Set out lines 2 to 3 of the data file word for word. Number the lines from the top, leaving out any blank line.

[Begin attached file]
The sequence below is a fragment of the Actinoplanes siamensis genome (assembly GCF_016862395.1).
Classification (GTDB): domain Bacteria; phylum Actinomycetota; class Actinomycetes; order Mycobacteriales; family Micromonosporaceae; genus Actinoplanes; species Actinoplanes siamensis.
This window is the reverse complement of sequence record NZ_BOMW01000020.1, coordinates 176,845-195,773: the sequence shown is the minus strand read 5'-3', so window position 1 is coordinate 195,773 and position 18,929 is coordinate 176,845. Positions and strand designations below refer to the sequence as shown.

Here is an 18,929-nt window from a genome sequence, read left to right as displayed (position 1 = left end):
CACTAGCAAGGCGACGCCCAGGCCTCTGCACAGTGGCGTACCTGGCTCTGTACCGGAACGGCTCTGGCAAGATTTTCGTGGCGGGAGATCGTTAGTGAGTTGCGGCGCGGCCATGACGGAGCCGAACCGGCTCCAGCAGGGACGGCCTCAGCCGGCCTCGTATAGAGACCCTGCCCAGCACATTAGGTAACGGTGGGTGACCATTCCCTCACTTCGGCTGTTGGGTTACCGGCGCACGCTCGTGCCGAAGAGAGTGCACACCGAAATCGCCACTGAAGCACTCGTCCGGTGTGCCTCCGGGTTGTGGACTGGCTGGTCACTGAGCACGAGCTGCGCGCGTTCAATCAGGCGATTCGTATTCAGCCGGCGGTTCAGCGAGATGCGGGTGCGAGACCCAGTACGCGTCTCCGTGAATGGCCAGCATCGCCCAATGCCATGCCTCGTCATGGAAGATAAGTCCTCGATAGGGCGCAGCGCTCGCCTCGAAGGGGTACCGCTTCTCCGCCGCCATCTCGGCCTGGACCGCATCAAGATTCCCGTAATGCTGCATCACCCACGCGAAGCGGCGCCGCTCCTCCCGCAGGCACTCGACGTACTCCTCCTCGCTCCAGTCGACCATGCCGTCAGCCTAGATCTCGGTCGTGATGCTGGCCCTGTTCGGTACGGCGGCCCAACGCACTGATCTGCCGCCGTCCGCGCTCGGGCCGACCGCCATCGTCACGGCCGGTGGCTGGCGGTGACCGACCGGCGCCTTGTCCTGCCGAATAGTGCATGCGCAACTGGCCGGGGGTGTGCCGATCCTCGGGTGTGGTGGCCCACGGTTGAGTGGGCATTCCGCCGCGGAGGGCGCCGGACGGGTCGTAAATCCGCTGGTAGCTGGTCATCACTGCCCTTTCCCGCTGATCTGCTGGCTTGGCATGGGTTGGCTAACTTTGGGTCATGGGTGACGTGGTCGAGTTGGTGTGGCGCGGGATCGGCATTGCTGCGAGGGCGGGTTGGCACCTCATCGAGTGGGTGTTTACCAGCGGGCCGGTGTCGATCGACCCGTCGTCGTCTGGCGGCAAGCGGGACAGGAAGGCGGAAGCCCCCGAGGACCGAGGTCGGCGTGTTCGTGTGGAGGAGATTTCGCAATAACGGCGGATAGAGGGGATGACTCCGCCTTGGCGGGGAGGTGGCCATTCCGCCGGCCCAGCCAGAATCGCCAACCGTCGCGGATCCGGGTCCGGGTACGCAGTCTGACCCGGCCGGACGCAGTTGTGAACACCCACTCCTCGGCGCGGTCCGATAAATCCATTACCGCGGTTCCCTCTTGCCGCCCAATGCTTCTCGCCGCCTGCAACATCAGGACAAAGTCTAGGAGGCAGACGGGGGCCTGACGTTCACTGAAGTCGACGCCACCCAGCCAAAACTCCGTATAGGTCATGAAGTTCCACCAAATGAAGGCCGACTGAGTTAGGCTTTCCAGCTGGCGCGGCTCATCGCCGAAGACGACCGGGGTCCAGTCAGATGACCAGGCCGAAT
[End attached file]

Classification (GTDB): domain Bacteria; phylum Actinomycetota; class Actinomycetes; order Mycobacteriales; family Micromonosporaceae; genus Actinoplanes; species Actinoplanes siamensis.
This window is the reverse complement of sequence record NZ_BOMW01000020.1, coordinates 176,845-195,773: the sequence shown is the minus strand read 5'-3', so window position 1 is coordinate 195,773 and position 18,929 is coordinate 176,845. Positions and strand designations below refer to the sequence as shown.